In September, Shire Pharmaceuticals, the developer and marketer of Adderall, settled a lawsuit claiming that they falsely marketed this drug. The lawsuit, brought by a former executive of the company, stated that Shire had made marketing claims about this drug intended to treat problems controlling one’s attention (referred to as Attention Deficit Hyperactivity Disorder by doctors and psychiatrists) that were not supported by clinical evidence.
For example, the lawsuit states that Shire claimed Adderall XR (extended release) was superior to drugs from other manufacturers treating the same condition when there was no such evidence on hand. Also that Adderall XR could help prevent some problems thought to be associated with ADHD, again when there was no such evidence. The list of these problems included:
• Poor academic performance
• Loss of employment
• Criminal behavior
• Traffic accidents
• Sexually transmitted disease
Shire did not admit wrongdoing but settled the claim for $56.5 million.
Meanwhile, Millions of Students Abuse the Drug
It’s said that on many college campuses, it’s easy to get your hands on Adderall. Based on media reports, Adderall seems to be a favorite drug for those who want to write a paper fast or stay up all night studying. After all, it’s a mix of amphetamine salts. So naturally, it’s going to make one artificially wakeful and energetic. But the drug is also addictive. And as a stimulant, it’s hard on a body – especially a young, growing body.
It’s easy to find the stories of people who are addicted to Adderall. Online drug forums feature hundreds of such stories. This article on the New York Times blog makes the dangerous effects of the drug pretty clear: http://opinionator.blogs.nytimes.com/2013/03/04/the-last-all-nighter/. This is the story of a young woman who used Adderall to get through her studies and then continued to rely on it after she took a high pressure job. She ended up addicted and needing rehab to get her life together.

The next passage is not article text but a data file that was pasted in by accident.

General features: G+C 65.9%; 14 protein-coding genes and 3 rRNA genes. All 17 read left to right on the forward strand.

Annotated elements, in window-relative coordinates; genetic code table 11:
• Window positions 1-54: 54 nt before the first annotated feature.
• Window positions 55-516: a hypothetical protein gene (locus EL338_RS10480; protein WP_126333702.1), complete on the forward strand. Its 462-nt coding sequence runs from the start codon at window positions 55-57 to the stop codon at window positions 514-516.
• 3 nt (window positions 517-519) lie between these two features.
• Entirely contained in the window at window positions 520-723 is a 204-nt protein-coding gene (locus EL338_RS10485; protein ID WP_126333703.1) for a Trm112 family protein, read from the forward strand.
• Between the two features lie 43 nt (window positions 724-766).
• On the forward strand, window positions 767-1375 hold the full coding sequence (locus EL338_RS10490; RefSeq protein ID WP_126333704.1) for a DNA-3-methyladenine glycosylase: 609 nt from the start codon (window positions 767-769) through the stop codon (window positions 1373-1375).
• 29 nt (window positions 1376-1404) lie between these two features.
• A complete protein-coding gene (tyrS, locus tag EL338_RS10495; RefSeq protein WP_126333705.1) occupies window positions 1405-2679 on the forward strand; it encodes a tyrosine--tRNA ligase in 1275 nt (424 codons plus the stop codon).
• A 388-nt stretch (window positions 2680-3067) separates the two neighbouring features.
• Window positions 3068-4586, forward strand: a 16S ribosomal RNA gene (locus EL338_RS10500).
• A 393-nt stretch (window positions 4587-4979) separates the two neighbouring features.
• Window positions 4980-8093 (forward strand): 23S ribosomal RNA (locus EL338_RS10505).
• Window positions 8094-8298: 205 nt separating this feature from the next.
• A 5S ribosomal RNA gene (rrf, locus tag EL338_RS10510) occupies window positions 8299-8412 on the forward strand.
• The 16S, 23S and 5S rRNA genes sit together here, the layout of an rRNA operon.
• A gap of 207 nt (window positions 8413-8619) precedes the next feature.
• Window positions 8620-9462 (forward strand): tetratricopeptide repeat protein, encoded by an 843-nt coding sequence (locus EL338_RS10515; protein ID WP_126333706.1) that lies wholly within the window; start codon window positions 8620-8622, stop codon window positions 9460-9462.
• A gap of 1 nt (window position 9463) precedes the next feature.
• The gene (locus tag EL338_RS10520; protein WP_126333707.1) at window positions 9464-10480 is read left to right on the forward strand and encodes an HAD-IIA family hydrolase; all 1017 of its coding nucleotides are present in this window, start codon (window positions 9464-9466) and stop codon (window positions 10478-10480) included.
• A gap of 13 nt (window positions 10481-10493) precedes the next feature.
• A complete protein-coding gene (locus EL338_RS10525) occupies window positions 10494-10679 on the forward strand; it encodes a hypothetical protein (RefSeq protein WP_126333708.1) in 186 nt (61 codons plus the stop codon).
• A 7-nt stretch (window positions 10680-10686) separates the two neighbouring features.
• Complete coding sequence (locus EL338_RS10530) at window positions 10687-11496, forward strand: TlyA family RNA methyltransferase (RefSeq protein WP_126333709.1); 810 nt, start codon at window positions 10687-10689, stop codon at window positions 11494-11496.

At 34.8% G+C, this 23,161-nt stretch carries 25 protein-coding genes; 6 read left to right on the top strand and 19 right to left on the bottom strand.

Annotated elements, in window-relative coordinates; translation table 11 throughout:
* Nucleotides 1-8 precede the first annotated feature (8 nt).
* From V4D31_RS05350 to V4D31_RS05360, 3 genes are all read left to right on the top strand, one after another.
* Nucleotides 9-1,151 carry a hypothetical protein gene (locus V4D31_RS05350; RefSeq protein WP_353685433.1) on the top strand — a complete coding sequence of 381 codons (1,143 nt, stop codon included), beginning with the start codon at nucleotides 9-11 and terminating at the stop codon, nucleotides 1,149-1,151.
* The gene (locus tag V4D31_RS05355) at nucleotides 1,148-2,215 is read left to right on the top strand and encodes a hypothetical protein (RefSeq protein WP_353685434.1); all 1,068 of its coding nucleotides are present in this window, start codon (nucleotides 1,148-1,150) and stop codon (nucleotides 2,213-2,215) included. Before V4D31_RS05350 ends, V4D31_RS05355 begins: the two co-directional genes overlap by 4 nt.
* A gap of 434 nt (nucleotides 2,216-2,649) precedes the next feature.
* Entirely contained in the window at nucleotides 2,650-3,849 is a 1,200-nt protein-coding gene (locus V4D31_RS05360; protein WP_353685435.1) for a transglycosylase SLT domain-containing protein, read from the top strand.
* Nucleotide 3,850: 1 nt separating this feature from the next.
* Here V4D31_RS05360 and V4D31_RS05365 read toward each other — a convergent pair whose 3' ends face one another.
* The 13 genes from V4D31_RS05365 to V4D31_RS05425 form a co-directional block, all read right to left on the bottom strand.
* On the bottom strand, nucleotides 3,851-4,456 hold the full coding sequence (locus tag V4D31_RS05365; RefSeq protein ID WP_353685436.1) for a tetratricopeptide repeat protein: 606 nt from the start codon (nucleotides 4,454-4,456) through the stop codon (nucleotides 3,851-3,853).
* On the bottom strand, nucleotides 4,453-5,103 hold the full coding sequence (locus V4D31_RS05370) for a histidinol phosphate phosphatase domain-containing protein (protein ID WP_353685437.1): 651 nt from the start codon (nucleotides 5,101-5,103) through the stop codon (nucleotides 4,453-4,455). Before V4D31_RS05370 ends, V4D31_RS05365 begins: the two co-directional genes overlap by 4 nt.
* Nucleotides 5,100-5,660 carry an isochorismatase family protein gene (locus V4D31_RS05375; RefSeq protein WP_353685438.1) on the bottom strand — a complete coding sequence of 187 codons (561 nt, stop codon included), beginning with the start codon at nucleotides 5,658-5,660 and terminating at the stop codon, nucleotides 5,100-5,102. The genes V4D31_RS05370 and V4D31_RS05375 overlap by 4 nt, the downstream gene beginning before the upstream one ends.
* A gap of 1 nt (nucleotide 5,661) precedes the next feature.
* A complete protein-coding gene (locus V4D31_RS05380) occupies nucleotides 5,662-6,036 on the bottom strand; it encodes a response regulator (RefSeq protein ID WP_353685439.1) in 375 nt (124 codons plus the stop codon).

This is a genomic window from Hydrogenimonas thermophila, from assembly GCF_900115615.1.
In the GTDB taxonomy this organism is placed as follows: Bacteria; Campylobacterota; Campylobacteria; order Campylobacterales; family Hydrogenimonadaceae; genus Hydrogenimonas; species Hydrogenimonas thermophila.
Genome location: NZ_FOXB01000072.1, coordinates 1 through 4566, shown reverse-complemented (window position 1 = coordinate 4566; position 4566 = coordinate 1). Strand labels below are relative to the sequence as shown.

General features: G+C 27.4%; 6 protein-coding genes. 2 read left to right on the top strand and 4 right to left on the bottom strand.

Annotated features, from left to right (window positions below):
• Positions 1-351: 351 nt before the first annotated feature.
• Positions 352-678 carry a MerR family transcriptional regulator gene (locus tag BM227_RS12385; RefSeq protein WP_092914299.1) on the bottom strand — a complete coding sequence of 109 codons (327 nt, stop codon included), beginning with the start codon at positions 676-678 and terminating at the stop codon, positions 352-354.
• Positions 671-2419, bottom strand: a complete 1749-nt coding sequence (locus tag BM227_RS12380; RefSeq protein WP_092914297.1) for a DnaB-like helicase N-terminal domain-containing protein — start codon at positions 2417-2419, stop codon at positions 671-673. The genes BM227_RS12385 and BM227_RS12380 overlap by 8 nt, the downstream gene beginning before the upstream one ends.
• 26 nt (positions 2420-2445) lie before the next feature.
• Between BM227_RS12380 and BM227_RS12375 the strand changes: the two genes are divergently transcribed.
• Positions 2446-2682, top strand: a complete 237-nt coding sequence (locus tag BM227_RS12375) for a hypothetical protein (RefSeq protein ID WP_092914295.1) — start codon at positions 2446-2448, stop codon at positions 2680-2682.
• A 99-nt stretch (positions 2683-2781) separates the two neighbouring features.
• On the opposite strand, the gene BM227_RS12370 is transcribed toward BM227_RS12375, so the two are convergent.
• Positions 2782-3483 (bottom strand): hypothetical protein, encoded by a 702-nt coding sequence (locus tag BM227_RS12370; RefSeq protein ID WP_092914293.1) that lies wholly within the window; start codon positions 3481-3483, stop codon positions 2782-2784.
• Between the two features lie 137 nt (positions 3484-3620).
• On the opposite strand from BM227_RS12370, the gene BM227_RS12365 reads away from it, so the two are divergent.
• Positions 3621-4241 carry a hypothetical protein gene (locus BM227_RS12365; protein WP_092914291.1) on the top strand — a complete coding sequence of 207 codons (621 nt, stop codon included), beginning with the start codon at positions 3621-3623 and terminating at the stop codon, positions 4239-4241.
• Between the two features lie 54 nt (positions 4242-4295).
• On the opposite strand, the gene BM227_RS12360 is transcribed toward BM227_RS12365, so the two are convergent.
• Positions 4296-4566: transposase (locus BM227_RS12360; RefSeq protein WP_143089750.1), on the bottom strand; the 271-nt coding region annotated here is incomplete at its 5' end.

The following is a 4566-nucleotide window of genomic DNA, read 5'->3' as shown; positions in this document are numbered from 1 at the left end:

Another New York Times article estimated that 20% of college students have abused this drug. Out of a collegiate student body of 21 million, this means that as many as four million young adults have abused this potentially addictive drug. Some campuses report higher numbers. For example, CNN reported that 30% of the students at the University of Kentucky have used it improperly. Graduate students may have even higher rates.
What does it mean to abuse Adderall? If an individual was prescribed the drug, he took more of it than recommended or took it in a different way (such as snorting). Some students visit the campus doctor with a memorized list of symptoms for which the drug will be prescribed, just so they can get a supply of the pills. And of course, there is a busy black market in this drug.
As a result of the Shire settlement, the company promises to change its marketing methods. But it could take a while for this change to filter all the way down to the students who have been relying on this drug to make them more alert. This shift in marketing message to health practitioners could keep young students from being prescribed this drug as often in the future.
But if any of our young adults in college suffer from damage as a result of their misuse of this drug, it will probably be their families that notice the struggle and support the person in their effort to get clean. Some people will need a little time away from day-to-day life to get their lives back together. Many colleges will permit a medical leave of absence, meaning that a student can take the time to go to rehab, recover their health and their balance and refresh their goals for their educations.
It may be a difficult decision to put one’s education on hold but for a person who has lost control of drug use, it is a vital step to save one’s future and one’s health. Our Narconon centers have experience helping people recover from addiction to Adderall as well as other stimulants. Give us a call if someone you care about is struggling with addiction.